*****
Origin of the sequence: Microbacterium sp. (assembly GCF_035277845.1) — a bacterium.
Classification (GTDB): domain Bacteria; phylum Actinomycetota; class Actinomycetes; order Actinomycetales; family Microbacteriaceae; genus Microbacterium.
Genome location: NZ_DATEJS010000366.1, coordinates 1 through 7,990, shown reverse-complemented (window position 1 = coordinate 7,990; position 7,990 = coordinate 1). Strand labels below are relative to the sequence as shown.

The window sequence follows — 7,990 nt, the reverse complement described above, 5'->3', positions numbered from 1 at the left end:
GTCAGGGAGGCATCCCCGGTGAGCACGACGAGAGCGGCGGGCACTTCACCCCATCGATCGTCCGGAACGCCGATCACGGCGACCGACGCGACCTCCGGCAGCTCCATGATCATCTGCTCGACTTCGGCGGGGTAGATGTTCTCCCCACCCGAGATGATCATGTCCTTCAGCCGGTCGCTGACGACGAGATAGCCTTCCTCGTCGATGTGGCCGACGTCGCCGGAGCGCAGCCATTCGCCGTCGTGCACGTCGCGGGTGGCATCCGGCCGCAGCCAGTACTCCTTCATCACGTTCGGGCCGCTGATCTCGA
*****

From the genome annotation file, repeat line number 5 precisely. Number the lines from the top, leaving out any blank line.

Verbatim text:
GTCAGGGAGGCATCCCCGGTGAGCACGACGAGAGCGGCGGGCACTTCACCCCATCGATCGTCCGGAACGCCGATCACGGCGACCGACGCGACCTCCGGCAGCTCCATGATCATCTGCTCGACTTCGGCGGGGTAGATGTTCTCCCCACCCGAGATGATCATGTCCTTCAGCCGGTCGCTGACGACGAGATAGCCTTCCTCGTCGATGTGGCCGACGTCGCCGGAGCGCAGCCATTCGCCGTCGTGCACGTCGCGGGTGGCATCCGGCCGCAGCCAGTACTCCTTCATCACGTTCGGGCCGCTGATCTCGA